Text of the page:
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Tankers: Insurance, freight costs to rise on Saudi attack


The latest attack on the Saudi oil installations will push up the war risk insurance, thereby increasing the total cost of deliveries as freight rates also have an upside potential amid likely change in the pattern of trade flows, market participants said Monday.

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"An incident of this scale would, although not directed at maritime assets, most likely have an impact on the additional war risks premiums," Svein A. Ringbakken, managing director, Den Norske Krigsforsikring for Skib, or DNK, told S&P Global Platts. It is the world's largest provider of maritime war risk cover, insuring over 3,000 ships for more than $217 billion.

At any given time, between 30 and 40 ships operating in the Middle East region are insured by DNK.

"The biggest headache is the AWRP, higher numbers will now be quoted by the insurers," said a senior executive of a Middle Eastern tanker owner.

He pointed out that unlike crude prices, which are in the public domain and change by the second, AWRPs are negotiated privately and vary from ship to ship, depending on age and notional value.

Until recently, some owners did not mind having a higher value recorded for their ship, with an eye on the secondhand sale market. However, this now implies coughing up a higher amount as AWRP.

While owners are striving to pass on the AWRP to charterers, they are resisting and contending that beyond a specific amount, it should be shared by both.

War risk insurance rates for ships operating in the Middle East had already increased tenfold since the attacks on tankers in May, Ringbakken said last month in Singapore.

"Oil tankers transiting the area can pay up to $300,000-$400,000 in war risk premium to transit the Strait of Hormuz and operate in the region," he said.

Market participants say it may now increase further.

"Underwriters will now see increased risk. A successful attack on Saudi installations deep inside the country is a big insurance event," said Masood Baig, director, Straitship Brokers, a Singapore-based tankers' brokerage.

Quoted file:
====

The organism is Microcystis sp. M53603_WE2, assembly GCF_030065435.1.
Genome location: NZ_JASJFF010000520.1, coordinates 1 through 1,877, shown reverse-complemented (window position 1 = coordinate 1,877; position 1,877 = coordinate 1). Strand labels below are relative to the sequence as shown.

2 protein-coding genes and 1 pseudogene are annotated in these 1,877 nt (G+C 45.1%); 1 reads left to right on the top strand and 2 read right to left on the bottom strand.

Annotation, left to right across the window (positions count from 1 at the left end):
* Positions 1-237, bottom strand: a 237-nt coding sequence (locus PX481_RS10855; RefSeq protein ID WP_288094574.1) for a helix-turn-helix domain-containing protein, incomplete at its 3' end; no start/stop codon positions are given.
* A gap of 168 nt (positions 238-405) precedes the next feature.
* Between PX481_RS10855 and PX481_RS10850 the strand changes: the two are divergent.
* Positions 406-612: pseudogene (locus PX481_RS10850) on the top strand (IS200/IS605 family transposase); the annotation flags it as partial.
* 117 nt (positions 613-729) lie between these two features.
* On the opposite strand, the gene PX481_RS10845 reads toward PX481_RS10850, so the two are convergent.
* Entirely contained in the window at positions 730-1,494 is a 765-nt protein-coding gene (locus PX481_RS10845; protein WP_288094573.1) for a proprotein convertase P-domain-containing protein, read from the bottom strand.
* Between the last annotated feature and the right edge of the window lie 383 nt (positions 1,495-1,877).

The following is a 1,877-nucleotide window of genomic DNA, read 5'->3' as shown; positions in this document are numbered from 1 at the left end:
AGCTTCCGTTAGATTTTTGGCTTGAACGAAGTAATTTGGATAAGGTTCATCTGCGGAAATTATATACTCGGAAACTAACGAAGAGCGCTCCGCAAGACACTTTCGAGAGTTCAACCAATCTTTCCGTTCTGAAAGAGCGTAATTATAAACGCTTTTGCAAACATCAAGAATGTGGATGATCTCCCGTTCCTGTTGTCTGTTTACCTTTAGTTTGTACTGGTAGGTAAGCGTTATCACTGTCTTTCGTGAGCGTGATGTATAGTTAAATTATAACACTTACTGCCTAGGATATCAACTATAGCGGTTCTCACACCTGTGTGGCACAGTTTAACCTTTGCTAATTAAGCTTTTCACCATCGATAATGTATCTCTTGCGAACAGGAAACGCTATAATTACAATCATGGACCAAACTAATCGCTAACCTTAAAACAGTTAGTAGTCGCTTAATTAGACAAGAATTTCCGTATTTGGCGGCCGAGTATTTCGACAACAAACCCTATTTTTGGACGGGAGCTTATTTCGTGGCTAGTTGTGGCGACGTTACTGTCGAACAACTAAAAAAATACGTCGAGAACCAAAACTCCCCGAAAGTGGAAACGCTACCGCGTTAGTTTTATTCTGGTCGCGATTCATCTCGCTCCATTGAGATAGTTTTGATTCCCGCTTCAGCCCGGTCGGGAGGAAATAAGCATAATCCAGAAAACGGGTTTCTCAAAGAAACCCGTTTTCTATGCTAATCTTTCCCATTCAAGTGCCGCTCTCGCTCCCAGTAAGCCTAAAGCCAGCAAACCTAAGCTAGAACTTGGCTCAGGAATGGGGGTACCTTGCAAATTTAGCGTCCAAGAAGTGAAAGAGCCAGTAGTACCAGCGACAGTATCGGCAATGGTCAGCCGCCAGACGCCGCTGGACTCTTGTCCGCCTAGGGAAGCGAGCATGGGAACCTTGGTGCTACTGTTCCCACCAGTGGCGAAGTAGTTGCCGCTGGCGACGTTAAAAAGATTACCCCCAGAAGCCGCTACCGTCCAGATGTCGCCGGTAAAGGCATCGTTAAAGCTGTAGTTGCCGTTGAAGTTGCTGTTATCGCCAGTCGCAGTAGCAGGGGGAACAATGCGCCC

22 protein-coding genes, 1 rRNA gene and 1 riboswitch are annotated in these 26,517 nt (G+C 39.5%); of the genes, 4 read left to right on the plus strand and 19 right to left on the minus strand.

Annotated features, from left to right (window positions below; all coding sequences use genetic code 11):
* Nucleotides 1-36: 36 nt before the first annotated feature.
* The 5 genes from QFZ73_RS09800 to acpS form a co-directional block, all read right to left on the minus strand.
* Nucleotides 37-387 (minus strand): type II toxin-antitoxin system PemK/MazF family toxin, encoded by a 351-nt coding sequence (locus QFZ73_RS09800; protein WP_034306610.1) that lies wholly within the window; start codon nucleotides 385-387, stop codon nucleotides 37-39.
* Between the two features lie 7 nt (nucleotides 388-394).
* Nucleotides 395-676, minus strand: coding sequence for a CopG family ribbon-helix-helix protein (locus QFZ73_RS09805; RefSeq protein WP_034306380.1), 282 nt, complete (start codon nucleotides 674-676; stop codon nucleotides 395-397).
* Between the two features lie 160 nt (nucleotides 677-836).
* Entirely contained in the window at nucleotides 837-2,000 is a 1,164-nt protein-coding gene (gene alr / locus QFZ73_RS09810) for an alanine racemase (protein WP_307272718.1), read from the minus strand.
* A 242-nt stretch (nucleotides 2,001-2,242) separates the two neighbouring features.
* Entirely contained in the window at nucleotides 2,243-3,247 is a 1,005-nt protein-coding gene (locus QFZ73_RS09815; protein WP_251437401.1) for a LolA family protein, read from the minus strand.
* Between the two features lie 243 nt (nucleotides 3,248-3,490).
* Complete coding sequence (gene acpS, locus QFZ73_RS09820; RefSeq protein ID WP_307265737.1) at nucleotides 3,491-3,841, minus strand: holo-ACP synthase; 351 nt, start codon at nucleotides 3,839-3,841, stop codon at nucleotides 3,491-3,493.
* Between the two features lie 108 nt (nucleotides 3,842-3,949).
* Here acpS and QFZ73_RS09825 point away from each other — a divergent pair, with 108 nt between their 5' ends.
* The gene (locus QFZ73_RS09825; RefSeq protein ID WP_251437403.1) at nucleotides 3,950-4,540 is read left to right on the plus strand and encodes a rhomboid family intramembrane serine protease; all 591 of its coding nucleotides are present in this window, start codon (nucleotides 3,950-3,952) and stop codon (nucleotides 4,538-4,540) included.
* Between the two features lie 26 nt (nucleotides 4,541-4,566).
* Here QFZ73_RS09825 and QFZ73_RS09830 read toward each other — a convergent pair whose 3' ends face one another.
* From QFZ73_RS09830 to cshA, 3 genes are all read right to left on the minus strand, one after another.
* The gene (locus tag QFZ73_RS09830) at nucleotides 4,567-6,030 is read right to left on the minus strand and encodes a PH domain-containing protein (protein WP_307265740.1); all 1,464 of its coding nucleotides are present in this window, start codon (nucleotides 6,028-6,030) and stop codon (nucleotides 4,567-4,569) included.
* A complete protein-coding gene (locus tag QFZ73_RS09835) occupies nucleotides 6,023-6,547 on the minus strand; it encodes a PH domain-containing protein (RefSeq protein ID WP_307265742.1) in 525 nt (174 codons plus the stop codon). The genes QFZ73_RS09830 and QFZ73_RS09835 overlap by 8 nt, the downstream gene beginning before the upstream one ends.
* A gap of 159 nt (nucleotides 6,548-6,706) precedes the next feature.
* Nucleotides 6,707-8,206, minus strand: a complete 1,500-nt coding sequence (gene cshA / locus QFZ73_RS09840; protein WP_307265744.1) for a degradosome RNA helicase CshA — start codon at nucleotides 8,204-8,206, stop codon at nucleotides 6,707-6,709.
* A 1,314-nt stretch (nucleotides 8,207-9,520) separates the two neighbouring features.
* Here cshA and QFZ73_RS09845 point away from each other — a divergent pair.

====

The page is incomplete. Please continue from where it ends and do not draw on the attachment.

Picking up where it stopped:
He pointed out that the attack was well inland, away from Yemen and points to serious threats to the Middle East's oil economy.


As crude prices rise, demand will soften and there will be a negative impact on the tankers market, Baig said.

Nevertheless, if countries start to build inventories, it may actually push up rates.

Refinery purchasing managers are now thinking of inventory building and securing supply, said Jo Ringheim, an Oslo-based research analyst with Arctic Securities.

Oil will be harder to come by and will have to travel farther from the US, Brazil and Russia, Ringheim said in a daily report. In such a scenario, the opportunity cost of being uncovered on transport is bound to rise, hence pushing rates higher and available tonnage lower, he said.

The short-term result could be a surge in tanker rates but a continued and not substituted loss of crude exports from Saudi Arabia would be a setback for the tanker market in the medium term, Ringheim said.


Saudi Arabia aims to restart part of the damaged facilities Monday and the rest in the next few days, but getting back to full capacity may take much longer, sources said.

Saudi Arabia is not only a major exporter of crude but through its trading arm also supplies large volumes of jet fuel and gasoil to Europe and Africa and naphtha to East Asia.

If Saudi Arabia is unable to meet its export commitments in the coming months, oil products will have to be alternatively sourced from other origins in the region and also India, said a product tankers' chartering executive.

Saudi Arabia may prioritize crude shipments and refine fewer products for export, which could result in fewer shipments from the Persian Gulf and dragging down freight rates for product tankers, the executive said.

However, in the short term, its trading arm, ATC, may cover the immediate requirements from the vicinity and push up demand for short-haul voyages within the Middle East, thus supporting rates, he said.

--Sameer C. Mohindru,

--Edited by Jonathan Fox,